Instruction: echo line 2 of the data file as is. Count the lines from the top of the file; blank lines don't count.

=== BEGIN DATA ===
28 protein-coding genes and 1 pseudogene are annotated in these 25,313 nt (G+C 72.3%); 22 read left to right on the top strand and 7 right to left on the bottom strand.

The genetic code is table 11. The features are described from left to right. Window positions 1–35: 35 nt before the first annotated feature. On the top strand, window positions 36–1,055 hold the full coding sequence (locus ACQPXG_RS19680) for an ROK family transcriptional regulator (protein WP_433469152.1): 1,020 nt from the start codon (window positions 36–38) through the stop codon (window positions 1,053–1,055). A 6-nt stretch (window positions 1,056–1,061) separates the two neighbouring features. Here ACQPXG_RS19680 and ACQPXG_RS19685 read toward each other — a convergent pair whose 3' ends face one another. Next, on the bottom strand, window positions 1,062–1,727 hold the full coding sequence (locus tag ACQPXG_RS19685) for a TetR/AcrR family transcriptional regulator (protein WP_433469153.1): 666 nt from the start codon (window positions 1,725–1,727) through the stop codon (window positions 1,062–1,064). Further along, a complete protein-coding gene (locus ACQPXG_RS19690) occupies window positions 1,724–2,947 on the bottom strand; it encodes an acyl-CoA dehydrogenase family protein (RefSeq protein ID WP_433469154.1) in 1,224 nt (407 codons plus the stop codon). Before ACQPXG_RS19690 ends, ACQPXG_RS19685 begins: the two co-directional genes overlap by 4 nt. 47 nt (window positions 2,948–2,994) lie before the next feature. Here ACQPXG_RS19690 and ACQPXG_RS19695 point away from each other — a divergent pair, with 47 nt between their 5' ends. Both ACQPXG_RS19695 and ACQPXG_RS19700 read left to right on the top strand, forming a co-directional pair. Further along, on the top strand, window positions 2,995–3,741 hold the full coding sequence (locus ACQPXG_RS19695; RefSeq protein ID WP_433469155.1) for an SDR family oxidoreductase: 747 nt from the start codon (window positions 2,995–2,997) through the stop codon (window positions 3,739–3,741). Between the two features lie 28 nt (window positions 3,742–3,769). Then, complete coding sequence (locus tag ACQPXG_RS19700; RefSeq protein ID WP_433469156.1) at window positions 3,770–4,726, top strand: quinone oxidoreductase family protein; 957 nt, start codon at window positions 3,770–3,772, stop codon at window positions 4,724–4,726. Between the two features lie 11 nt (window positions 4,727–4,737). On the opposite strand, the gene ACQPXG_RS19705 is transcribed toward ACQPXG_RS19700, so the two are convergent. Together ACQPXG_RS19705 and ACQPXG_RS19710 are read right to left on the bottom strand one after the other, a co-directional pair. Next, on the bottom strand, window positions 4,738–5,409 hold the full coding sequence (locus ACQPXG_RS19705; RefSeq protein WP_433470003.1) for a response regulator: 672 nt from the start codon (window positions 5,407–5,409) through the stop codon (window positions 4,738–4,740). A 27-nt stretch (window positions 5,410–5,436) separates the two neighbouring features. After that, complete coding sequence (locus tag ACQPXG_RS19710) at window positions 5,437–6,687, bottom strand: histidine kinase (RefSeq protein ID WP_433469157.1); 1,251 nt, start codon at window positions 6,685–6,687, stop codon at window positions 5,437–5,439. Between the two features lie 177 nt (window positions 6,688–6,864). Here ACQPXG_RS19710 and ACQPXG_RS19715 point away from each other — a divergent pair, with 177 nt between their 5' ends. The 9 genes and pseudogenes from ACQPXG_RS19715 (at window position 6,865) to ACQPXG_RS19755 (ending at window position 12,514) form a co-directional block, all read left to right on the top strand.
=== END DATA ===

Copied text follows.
The genetic code is table 11. The features are described from left to right. Window positions 1–35: 35 nt before the first annotated feature. On the top strand, window positions 36–1,055 hold the full coding sequence (locus ACQPXG_RS19680) for an ROK family transcriptional regulator (protein WP_433469152.1): 1,020 nt from the start codon (window positions 36–38) through the stop codon (window positions 1,053–1,055). A 6-nt stretch (window positions 1,056–1,061) separates the two neighbouring features. Here ACQPXG_RS19680 and ACQPXG_RS19685 read toward each other — a convergent pair whose 3' ends face one another. Next, on the bottom strand, window positions 1,062–1,727 hold the full coding sequence (locus tag ACQPXG_RS19685) for a TetR/AcrR family transcriptional regulator (protein WP_433469153.1): 666 nt from the start codon (window positions 1,725–1,727) through the stop codon (window positions 1,062–1,064). Further along, a complete protein-coding gene (locus ACQPXG_RS19690) occupies window positions 1,724–2,947 on the bottom strand; it encodes an acyl-CoA dehydrogenase family protein (RefSeq protein ID WP_433469154.1) in 1,224 nt (407 codons plus the stop codon). Before ACQPXG_RS19690 ends, ACQPXG_RS19685 begins: the two co-directional genes overlap by 4 nt. 47 nt (window positions 2,948–2,994) lie before the next feature. Here ACQPXG_RS19690 and ACQPXG_RS19695 point away from each other — a divergent pair, with 47 nt between their 5' ends. Both ACQPXG_RS19695 and ACQPXG_RS19700 read left to right on the top strand, forming a co-directional pair. Further along, on the top strand, window positions 2,995–3,741 hold the full coding sequence (locus ACQPXG_RS19695; RefSeq protein ID WP_433469155.1) for an SDR family oxidoreductase: 747 nt from the start codon (window positions 2,995–2,997) through the stop codon (window positions 3,739–3,741). Between the two features lie 28 nt (window positions 3,742–3,769). Then, complete coding sequence (locus tag ACQPXG_RS19700; RefSeq protein ID WP_433469156.1) at window positions 3,770–4,726, top strand: quinone oxidoreductase family protein; 957 nt, start codon at window positions 3,770–3,772, stop codon at window positions 4,724–4,726. Between the two features lie 11 nt (window positions 4,727–4,737). On the opposite strand, the gene ACQPXG_RS19705 is transcribed toward ACQPXG_RS19700, so the two are convergent. Together ACQPXG_RS19705 and ACQPXG_RS19710 are read right to left on the bottom strand one after the other, a co-directional pair. Next, on the bottom strand, window positions 4,738–5,409 hold the full coding sequence (locus ACQPXG_RS19705; RefSeq protein WP_433470003.1) for a response regulator: 672 nt from the start codon (window positions 5,407–5,409) through the stop codon (window positions 4,738–4,740). A 27-nt stretch (window positions 5,410–5,436) separates the two neighbouring features. After that, complete coding sequence (locus tag ACQPXG_RS19710) at window positions 5,437–6,687, bottom strand: histidine kinase (RefSeq protein ID WP_433469157.1); 1,251 nt, start codon at window positions 6,685–6,687, stop codon at window positions 5,437–5,439. Between the two features lie 177 nt (window positions 6,688–6,864). Here ACQPXG_RS19710 and ACQPXG_RS19715 point away from each other — a divergent pair, with 177 nt between their 5' ends. The 9 genes and pseudogenes from ACQPXG_RS19715 (at window position 6,865) to ACQPXG_RS19755 (ending at window position 12,514) form a co-directional block, all read left to right on the top strand.